The UConn Huskies won the school’s fifth college basketball championship Monday night, defeating the San Diego State Aztecs, 76-56.
It was an incredible NCAA Tournament run for UConn, winning all six games by at least 13 points.
And head coach Dan Hurley wore the exact same outfit, all the way down to his underwear, for each win.
Hurley’s wife, Andrea, revealed to the New York Post before UConn’s game against Miami in the Final Four that her husband had been wearing the same pair of fire-breathing dragon underwear from MeUndies throughout the tournament.
"They’re like Underoos for adults," she told the outlet.
On Monday, MeUndies announced a donation of $50,000 to the Husky Ticket Project, which provides "underprivileged members of the community with tickets to enjoy the UConn game day experience," after Hurley wore his lucky "Mother of Dragon Boxers" during the tournament.
"When we learned that Coach Hurley's lucky pair is his MeUndies, and how superstitious he was, we were inspired to find a fun way to support him, the team, and larger community," MeUndies CEO Jonathan Shokrian said in a statement. "MeUndies makes the world's most comfortable underwear and we're happy to bring the Coach a much needed confidence boost when it matters most."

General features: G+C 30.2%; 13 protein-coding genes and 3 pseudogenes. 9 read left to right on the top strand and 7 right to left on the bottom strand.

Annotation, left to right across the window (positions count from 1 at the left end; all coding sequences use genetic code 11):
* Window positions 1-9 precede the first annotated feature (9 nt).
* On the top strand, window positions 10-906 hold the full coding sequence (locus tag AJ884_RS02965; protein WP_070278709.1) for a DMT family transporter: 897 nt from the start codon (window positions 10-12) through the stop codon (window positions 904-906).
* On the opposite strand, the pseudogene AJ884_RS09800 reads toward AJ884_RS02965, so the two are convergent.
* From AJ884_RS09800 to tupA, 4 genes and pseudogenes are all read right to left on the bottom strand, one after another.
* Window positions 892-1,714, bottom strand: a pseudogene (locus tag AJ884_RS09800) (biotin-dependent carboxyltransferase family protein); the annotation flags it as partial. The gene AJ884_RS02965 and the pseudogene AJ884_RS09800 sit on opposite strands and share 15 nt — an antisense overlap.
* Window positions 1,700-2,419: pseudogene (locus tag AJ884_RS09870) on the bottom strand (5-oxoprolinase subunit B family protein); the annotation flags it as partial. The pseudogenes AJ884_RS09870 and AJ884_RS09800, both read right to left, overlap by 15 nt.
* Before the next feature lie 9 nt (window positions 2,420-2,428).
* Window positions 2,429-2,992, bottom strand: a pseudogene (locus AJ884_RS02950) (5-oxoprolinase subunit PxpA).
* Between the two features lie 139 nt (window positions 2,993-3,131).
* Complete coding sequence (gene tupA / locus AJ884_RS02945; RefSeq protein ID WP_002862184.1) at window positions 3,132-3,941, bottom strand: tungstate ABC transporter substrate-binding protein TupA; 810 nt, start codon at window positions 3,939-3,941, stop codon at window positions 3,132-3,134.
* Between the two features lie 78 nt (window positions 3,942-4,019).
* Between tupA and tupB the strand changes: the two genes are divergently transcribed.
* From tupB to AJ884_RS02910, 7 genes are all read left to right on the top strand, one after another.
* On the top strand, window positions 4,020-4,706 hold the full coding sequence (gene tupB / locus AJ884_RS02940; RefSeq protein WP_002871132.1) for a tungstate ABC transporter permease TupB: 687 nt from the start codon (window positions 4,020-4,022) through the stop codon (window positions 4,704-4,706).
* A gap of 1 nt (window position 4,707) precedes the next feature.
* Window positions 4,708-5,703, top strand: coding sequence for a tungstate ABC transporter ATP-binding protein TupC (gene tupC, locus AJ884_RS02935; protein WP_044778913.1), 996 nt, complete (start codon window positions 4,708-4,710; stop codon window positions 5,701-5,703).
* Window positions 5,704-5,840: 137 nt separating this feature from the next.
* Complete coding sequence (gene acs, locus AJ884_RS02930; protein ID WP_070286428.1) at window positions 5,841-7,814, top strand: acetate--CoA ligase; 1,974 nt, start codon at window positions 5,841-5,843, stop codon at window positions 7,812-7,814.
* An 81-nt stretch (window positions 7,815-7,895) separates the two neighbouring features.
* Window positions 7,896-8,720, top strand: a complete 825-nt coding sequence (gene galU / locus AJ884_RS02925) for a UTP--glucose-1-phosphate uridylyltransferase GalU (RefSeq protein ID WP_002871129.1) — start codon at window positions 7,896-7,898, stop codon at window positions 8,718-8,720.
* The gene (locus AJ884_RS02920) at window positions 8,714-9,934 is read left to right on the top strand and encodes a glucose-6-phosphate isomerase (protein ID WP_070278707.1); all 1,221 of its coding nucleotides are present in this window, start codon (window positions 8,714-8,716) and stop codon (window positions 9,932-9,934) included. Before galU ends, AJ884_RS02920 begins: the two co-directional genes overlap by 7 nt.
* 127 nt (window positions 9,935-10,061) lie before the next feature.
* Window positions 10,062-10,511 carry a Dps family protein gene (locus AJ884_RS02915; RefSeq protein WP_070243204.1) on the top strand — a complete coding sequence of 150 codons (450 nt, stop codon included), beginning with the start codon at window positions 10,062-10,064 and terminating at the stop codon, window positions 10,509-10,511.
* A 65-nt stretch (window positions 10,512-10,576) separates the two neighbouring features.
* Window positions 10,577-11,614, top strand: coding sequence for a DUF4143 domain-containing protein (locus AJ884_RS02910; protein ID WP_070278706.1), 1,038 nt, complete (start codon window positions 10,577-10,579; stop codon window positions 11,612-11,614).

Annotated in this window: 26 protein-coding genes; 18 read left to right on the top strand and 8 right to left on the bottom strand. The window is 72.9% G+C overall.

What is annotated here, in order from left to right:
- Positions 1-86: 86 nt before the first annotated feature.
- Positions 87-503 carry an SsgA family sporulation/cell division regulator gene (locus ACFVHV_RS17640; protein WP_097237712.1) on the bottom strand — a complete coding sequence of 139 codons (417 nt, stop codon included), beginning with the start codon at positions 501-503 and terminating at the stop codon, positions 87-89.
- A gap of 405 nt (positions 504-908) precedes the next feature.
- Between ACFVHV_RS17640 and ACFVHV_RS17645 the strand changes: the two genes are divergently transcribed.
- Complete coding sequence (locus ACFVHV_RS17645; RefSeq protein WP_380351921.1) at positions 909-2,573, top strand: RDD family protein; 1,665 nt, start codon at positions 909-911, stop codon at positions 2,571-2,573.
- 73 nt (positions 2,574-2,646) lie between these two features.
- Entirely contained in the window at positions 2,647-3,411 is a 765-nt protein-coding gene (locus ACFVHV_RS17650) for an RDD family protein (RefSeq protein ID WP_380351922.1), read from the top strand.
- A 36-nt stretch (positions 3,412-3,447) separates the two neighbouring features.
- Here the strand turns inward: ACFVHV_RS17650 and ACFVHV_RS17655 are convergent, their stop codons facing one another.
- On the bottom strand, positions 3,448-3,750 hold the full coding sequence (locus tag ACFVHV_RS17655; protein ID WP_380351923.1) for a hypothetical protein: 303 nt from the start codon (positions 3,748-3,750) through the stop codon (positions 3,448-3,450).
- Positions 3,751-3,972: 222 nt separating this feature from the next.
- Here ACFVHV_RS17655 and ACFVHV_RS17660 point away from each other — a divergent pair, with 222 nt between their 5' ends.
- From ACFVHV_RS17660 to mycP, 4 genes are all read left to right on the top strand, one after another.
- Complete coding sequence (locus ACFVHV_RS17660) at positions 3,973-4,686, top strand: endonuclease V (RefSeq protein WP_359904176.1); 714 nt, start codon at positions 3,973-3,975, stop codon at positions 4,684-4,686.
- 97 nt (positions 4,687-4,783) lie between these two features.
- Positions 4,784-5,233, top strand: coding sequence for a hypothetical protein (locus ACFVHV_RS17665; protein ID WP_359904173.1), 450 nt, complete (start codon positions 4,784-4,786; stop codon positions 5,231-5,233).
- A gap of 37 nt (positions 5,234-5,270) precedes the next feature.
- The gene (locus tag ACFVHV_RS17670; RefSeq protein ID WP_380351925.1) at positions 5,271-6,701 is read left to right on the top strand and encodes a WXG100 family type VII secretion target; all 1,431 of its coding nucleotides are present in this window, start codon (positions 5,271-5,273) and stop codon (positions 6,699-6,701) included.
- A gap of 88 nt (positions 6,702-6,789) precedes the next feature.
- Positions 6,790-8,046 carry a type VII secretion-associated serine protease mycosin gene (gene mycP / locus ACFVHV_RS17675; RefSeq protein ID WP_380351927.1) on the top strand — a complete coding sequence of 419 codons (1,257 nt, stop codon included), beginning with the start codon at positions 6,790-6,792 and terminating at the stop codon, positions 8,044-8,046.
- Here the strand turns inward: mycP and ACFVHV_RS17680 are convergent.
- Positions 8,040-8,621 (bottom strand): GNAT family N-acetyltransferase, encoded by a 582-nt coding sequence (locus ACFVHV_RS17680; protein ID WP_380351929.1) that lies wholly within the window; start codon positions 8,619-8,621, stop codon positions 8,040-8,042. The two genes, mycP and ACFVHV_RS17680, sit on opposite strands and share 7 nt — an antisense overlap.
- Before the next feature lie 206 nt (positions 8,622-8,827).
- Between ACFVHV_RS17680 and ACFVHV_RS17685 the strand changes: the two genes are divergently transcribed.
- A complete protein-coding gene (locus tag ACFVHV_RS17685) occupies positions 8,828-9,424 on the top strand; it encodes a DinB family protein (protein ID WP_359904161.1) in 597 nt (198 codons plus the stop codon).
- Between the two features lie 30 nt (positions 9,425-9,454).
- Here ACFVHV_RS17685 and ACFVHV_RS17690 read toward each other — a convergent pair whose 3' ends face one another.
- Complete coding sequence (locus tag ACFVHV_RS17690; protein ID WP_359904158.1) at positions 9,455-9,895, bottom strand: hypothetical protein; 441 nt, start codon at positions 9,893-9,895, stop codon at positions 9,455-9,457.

The Huskies won their fifth championship in the past 24 years on Monday, the most by any college basketball program in that timeframe.
"This is a big deal," Hurley said Tuesday. "The NCAA tournament is a big deal. Playing in the Final Four is a big deal. And obviously basketball is a big deal to the people of Connecticut. Men's and women's basketball, it's the pro sports team of the state, and you just see the incredible pride that people have in their Huskies."
Hurley took over the program in 2018, one year after UConn went 14-18 during the 2017-18 season.
The Huskies started the 2022-23 season unranked before going 25-8 during the season.
"We weren’t ranked going into the year, so we had the chip on our shoulder," Hurley said. "We knew the level that we could play at, even through those dark times."
The Associated Press contributed to this report